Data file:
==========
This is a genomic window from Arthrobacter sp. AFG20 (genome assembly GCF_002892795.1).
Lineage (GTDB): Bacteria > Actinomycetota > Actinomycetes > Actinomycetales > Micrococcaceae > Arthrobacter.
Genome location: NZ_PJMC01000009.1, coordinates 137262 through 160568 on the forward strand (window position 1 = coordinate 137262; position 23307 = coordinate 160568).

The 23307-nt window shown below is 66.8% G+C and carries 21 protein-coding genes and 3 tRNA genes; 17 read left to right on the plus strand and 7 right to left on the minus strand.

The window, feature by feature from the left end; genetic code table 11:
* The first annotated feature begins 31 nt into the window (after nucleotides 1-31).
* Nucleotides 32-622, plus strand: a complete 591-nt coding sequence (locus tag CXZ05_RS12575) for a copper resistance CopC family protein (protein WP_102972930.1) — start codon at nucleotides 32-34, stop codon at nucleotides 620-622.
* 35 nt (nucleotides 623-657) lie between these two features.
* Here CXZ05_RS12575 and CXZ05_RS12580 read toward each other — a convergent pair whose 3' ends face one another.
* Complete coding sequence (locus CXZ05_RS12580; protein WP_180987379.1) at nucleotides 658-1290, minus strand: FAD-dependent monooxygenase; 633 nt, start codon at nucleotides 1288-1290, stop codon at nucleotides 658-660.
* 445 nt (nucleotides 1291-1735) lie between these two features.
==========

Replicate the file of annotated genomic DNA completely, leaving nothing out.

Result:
This is a genomic window from Arthrobacter sp. AFG20 (genome assembly GCF_002892795.1).
Lineage (GTDB): Bacteria > Actinomycetota > Actinomycetes > Actinomycetales > Micrococcaceae > Arthrobacter.
Genome location: NZ_PJMC01000009.1, coordinates 137262 through 160568 on the forward strand (window position 1 = coordinate 137262; position 23307 = coordinate 160568).

The 23307-nt window shown below is 66.8% G+C and carries 21 protein-coding genes and 3 tRNA genes; 17 read left to right on the plus strand and 7 right to left on the minus strand.

The window, feature by feature from the left end; genetic code table 11:
* The first annotated feature begins 31 nt into the window (after nucleotides 1-31).
* Nucleotides 32-622, plus strand: a complete 591-nt coding sequence (locus tag CXZ05_RS12575) for a copper resistance CopC family protein (protein WP_102972930.1) — start codon at nucleotides 32-34, stop codon at nucleotides 620-622.
* 35 nt (nucleotides 623-657) lie between these two features.
* Here CXZ05_RS12575 and CXZ05_RS12580 read toward each other — a convergent pair whose 3' ends face one another.
* Complete coding sequence (locus CXZ05_RS12580; protein WP_180987379.1) at nucleotides 658-1290, minus strand: FAD-dependent monooxygenase; 633 nt, start codon at nucleotides 1288-1290, stop codon at nucleotides 658-660.
* 445 nt (nucleotides 1291-1735) lie between these two features.